Southcottians claimed that the box opened in 1927 was not the authentic one and continued to press for the true box to be opened. An advertising campaign on billboards and in British national newspapers such as the Sunday Express was run in the 1960s and 1970s by one prominent group of Southcottians, the Panacea Society in Bedford (formed 1920), to try to persuade the twenty-four bishops to have the box opened. According to the Society, the true box is in their possession at a secret location for safekeeping, with its whereabouts to be disclosed only when a bishops’ meeting has been arranged. Southcott prophesied that the Day of Judgement would come in the year 2004, and her followers stated that if the contents of the box had not been studied beforehand, the world would have had to meet it unprepared.

The Panacea Society was founded by a “clergyman’s widow, Mabel Barltrop, who declared herself the ‘daughter of God’, took the name Octavia and believed herself to be the Shiloh of Southcott’s prophecies. She and twelve apostles founded the Society, originally called the Community of the Holy Ghost.” It really was a community – some seventy members lived at its building on Albany Street in Bedford in the 1930s. According to BBC Travel, it was:

Dominated by single women in their 40s, 50s and 60s, [who] sent squares of linen that they claimed would heal any affliction to more than 120,000 believers worldwide….

These women were unable or unwilling to keep up with a period of intense social change, according to museum manager Gemma Papineau. “They had the mentality of scared people trying to protect themselves,” she said. “They built high walls around their campus, locked themselves inside it and made sure that everyone living with them believed exactly the same as them.”

The Panaceans were mostly conservative, right-wing, Christian ‘spinsters’, raised in the Victorian era and excluded from positions of authority within the church and in their lives. Part of the reason they fell in love with Joanna Southcott’s story, perhaps, was because of the power it granted to an ageing, childless, single woman. They went so far as to configure the Christian Trinity as a square, with Octavia as the Daughter of God. Just as Eve had first brought sin into the world, they believed, it was up to a woman to erase it – and provide mankind’s ultimate redemption.

Alas, the number of members dwindled over the years and the last one died in 2012. With that, the society’s assets were transferred to the Panacea Charitable Trust, which exists to promote research into millenarian movements and to help relieve poverty in the Bedford area. It also operates the Panacea Museum, which is devoted to the society.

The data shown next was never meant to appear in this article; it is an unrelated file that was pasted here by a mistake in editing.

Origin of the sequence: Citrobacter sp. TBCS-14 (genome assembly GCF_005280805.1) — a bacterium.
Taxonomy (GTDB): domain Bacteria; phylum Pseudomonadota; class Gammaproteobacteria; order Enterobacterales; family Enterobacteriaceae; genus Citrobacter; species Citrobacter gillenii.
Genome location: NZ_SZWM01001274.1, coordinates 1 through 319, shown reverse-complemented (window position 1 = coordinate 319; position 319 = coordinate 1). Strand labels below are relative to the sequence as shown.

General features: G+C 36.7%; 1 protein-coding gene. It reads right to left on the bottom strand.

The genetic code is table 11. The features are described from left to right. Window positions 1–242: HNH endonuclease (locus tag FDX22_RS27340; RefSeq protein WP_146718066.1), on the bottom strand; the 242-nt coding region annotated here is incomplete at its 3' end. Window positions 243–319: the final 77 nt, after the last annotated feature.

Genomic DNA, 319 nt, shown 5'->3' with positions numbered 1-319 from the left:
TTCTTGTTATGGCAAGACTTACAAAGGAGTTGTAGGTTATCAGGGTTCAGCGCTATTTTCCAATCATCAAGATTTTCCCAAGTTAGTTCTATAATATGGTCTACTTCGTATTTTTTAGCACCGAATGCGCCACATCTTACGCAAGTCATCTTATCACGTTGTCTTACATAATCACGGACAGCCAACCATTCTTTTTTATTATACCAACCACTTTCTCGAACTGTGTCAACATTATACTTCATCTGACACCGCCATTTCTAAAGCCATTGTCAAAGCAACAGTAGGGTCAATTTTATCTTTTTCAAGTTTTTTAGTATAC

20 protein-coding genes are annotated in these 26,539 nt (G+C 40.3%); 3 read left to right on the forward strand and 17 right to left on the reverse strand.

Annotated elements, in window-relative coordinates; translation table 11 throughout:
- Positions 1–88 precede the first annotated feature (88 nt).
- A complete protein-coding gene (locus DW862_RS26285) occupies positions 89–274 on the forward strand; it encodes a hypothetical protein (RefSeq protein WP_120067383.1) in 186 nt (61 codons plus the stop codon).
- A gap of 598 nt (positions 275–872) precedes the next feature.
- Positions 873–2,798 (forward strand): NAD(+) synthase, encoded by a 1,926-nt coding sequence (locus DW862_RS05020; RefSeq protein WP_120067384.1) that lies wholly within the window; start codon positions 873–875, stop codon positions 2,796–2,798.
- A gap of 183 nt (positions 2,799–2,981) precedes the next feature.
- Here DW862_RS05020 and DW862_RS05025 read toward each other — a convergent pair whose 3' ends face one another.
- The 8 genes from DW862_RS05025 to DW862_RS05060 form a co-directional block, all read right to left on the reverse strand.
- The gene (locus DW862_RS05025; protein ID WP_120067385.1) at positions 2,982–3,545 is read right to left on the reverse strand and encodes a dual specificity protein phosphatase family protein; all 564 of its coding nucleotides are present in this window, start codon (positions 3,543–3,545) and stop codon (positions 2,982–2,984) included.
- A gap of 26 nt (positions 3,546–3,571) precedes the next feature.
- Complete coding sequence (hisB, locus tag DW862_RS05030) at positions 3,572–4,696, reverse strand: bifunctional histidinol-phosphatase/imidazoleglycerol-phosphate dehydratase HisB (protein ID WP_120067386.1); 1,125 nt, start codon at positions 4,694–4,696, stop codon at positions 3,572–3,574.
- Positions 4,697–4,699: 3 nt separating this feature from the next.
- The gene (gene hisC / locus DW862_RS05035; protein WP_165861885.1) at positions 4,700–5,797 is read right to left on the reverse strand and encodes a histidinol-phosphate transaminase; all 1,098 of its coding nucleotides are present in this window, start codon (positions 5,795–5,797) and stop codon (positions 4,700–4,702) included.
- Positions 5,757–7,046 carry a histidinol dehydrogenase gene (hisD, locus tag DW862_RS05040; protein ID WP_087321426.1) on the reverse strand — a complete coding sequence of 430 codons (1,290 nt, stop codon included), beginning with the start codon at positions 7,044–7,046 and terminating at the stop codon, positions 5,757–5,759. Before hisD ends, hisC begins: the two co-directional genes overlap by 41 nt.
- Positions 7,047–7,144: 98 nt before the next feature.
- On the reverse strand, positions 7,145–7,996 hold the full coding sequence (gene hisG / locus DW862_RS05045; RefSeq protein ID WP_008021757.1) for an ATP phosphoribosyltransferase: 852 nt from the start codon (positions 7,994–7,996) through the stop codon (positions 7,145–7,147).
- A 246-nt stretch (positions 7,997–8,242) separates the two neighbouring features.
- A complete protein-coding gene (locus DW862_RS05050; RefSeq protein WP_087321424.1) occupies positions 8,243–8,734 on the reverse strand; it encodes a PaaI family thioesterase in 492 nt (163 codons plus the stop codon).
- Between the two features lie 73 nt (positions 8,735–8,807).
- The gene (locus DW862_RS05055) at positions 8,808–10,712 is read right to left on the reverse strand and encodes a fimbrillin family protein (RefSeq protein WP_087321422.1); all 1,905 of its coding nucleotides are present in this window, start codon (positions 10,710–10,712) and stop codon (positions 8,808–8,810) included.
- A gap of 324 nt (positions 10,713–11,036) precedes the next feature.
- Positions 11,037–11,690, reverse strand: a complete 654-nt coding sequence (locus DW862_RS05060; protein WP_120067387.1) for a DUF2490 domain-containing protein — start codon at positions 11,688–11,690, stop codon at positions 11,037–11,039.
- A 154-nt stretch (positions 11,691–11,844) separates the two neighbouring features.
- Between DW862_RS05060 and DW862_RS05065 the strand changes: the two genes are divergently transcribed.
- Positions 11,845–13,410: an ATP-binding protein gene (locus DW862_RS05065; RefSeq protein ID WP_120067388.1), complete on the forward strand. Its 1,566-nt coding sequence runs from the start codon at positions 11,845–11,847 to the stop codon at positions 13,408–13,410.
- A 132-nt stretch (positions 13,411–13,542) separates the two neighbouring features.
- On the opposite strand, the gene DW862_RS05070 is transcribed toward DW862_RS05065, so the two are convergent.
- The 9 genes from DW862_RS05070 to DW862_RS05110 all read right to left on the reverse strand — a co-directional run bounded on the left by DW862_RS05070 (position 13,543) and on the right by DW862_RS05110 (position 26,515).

What about the box? If you’re really interested, a replica box is on display at the museum, and a book by Frances Brown can tell you more:

If the name of Joanna Southcott strikes a chord today, it is usually in connection with her famous Box of Sealed Prophecies. But, if asked what that Box is, some will assure you that it contains the secrets of the second coming, while others say that it holds nothing more significant than a woman’s lacy night cap and a pistol. As to where the Box is now, some repeat that it was opened in 1927 in Westminster Hall and that it is now housed in the Harry Price Library in London. Others have suggested that its contents are in the British Library, while the Box itself languishes in a cellar of the British Museum. Still others maintain that the Box no longer exists – if, indeed, it ever did.

The truth is far simpler yet in some ways more mysterious. The Box does exist. The author has seen and examined it. There has been an unbroken chain of custodians from Joanna’s day to this, and the present guardians of the Box take their responsibilities every bit as seriously as their predecessors. Moreover, all the evidence suggests that Joanna Southcott’s Box has not been opened for at least a hundred and fifty years and that it contains prophecies which have been kept with their seals intact ever since her death.

This book, by establishing the provenance of the Box, dispels the falsehoods that have blurred its history. Joanna Southcott’s Box of Sealed Prophecies is locked, nailed and corded, its contents still awaiting examination.

Both Joanna Southcott and the Panacea Society sound very interesting and well worth further research. (Were they really a bunch of conservative spinsters, afraid of social change? The unconventionality of their faith would suggest otherwise.) Southcott herself reminds me of Hildegard of Bingen, Brigitte of Sweden, or Julian of Norwich – medieval women who received inspired messages, but of whom the Church had a great deal of suspicion. A website dedicated to reprinting Southcott’s writings may be found at joannasouthcott.com; judge for yourself if she was heretical. 

Cycloramas

Interesting article on Jstor daily (hat tip: Funk Heritage Center):

Cycloramas: The Virtual Reality of the 19th Century

Immersive displays brought 19th century spectators to far-off places and distant battles. The way they portrayed history, however, was often inaccurate.

In the fall of 1886, New Yorkers were transported to the Battle of Gettysburg. That is to say, they flocked to a circular structure in downtown Brooklyn. The inside walls of the curious room were covered with a 360-degree painting, on which soldiers charged and cannons fired. As Scientific American described at the time, the floorboards were covered with sod and “real trees, evergreens and others, with shrubbery, portions of fences, and the like are set about, and tufts of grass, wheat, and similar things, lend their aid to fill up the scene.” Skylights illuminated the canvas and props while leaving the spectator area dark, and mannequins were posed alongside the painted scene. So convincing were these dummies that the police got called one evening to stop a robbery and apprehended two fake soldiers.